Now, why is Greenspan of all people suddenly coming out against blasting the financial system with fiat? It's hard to say. We have written here often at Neithercorp about the deliberate destabilization of the American economy in order to remove the dollar as the world reserve currency and replace it with the IMF's Special Drawing Rights (the SDR). We have also written about the possibility that the IMF will attempt to insinuate itself into the U.S. system as a "savior", implementing supranational control over our fiscal infrastructure, just as it is trying to do in Ireland today:
It is perhaps possible that the Fed itself (the institution, not the people who run it) may one day be offered up to Americans as a sacrificial proxy to be torn down as the lone culprit of global collapse, only to then be replaced with the IMF (which is worse, because they don't even live in this country). In any case, the dollar is going for a ride into the backwaters of historical infamy, and it will take us all with it if we do not protect ourselves from its demise. Gold, and most especially silver, give us the power to do this.
The Return Of Real Money
While many people in the Liberty Movement are preparing diligently for the inevitable dollar plunge, some have still not delved into the world of PM's, either because they are afraid it will be too complicated, or because they feel it is unnecessary. Obviously, survival goods are absolutely imperative, along with a solid plan for keeping one's self and his family safe. However, the need for an alternative economic outlet to take the place of the failing dollar should not be overlooked, even by the average prepper. A system of barter is a tremendous starting point for such an alternative, but eventually, expanded trade also requires some form of currency. Preferably, one based on a tangible commodity that can't be recreated to infinity. Precious metals have fulfilled this role for thousands of years, outliving every fiat currency ever printed. Of these metals, silver was always the one most commonly used.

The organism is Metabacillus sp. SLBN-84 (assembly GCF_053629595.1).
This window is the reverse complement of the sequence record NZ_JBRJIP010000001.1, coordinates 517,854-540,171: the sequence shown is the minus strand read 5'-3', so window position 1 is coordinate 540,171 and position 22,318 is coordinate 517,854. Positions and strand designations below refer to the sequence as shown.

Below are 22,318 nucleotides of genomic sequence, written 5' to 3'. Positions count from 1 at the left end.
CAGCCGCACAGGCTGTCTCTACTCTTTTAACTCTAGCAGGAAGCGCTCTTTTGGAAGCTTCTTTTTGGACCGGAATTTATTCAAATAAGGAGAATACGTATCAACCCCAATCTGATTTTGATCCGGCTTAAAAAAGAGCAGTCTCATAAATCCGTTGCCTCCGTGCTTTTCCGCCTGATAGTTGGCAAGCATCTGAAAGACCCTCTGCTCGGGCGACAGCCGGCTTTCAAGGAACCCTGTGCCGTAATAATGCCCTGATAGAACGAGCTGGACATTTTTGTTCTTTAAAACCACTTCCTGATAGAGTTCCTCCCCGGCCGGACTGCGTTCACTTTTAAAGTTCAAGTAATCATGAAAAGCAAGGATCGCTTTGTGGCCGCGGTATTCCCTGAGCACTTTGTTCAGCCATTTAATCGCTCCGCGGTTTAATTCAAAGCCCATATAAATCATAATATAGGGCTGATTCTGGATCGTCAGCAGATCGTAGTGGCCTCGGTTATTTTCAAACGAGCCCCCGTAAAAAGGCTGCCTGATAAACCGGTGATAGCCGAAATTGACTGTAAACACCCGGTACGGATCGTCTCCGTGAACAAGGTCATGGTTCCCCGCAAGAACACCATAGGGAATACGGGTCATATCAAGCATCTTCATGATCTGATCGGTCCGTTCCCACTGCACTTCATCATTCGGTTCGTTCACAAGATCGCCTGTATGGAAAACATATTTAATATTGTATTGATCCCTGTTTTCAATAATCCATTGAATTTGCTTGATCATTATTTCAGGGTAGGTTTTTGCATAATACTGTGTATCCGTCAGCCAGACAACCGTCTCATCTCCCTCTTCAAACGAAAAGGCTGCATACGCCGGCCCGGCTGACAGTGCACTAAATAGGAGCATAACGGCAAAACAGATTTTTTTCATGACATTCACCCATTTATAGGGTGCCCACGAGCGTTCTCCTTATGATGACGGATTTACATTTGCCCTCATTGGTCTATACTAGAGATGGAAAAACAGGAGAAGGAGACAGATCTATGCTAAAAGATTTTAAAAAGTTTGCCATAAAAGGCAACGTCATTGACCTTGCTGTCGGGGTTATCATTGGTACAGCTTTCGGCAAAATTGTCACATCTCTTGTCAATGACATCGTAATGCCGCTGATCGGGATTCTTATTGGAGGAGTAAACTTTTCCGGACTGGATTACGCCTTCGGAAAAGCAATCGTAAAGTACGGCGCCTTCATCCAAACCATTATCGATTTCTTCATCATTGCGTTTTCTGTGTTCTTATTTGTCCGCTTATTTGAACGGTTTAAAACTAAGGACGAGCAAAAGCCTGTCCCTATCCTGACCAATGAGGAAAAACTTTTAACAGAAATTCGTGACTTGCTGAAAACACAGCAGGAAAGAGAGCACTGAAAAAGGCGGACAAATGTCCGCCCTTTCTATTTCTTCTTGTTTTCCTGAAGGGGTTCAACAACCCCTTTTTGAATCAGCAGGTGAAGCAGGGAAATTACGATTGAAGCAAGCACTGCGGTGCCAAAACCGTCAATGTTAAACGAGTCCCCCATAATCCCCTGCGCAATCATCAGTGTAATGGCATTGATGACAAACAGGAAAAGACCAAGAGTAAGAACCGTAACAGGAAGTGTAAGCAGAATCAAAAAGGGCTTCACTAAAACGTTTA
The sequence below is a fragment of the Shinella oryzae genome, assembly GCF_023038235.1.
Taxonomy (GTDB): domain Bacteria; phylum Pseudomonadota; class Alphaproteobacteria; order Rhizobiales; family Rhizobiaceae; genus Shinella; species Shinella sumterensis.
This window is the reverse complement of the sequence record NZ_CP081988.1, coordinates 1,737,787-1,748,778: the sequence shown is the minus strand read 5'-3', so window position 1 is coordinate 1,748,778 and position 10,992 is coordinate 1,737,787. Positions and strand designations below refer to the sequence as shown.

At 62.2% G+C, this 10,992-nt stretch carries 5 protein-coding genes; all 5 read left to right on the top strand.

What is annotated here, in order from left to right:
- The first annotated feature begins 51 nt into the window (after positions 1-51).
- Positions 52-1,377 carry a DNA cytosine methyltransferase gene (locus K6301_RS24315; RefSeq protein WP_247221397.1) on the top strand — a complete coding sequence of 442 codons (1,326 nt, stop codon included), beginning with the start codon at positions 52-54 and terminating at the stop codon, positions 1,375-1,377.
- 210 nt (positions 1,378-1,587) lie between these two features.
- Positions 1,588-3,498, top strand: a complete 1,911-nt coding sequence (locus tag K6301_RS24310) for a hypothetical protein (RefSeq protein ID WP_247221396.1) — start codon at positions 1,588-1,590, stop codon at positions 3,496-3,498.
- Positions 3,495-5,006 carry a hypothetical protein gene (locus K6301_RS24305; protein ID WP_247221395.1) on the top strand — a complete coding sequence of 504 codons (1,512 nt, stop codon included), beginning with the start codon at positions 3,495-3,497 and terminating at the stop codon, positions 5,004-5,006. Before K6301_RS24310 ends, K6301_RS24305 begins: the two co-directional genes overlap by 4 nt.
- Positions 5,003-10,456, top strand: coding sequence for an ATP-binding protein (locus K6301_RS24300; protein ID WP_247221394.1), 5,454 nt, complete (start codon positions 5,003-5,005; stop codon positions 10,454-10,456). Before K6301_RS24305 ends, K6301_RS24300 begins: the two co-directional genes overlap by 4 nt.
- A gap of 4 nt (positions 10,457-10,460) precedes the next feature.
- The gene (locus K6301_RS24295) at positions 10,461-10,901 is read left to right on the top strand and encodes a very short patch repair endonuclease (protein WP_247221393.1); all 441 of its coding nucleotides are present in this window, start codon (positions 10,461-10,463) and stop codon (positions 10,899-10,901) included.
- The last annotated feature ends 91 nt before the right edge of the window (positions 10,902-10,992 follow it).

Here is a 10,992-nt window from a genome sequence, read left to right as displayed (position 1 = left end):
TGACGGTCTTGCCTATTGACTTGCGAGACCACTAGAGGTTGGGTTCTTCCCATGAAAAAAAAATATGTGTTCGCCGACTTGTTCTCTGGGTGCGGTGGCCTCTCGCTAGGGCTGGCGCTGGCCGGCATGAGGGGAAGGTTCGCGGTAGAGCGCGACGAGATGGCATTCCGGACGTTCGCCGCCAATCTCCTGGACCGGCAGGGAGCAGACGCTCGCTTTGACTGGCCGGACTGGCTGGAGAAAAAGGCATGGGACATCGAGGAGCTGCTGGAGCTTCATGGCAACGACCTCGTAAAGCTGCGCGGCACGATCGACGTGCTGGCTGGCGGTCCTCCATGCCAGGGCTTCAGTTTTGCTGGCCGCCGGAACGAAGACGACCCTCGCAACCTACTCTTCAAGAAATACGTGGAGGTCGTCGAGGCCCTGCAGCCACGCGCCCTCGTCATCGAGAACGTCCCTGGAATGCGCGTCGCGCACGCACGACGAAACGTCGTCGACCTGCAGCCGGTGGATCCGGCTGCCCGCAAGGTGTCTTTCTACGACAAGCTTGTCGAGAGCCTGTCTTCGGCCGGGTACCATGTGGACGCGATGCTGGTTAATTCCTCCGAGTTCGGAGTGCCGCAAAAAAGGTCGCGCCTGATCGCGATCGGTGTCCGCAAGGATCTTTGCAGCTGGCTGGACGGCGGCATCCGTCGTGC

Beans and bullets aside, Americans need a way to protect their savings from what is coming, as well as a way to support a replacement market outside of elitist control. There is a reason why central banks across the globe are stocking up on PM's; because they know full well that the dollar's days are numbered, and they plan to capitalize on its death. If the banks are allowed to dominate the supply of PM's, simply because only a few people had the good sense to stock them while they were readily available, then our options for a free economy grow that much slimmer.
There will always be dips, corrections, and fluctuations in metals, and this should not deter us psychologically from their ultimate benefits. Every citizen of this country can and should purchase at least some insurance against hyperinflation and monetary catastrophe, and the most affordable insurance with the greatest potential today is physical silver, bar none.
You can contact Giordano Bruno at: firstname.lastname@example.org
Wassail. -- C.
EDIT: Silver and other commodities are down across the board at the moment, dragged on by the other indecies, and as folks do some profit-taking. BUY ON THE DIPS! -- C.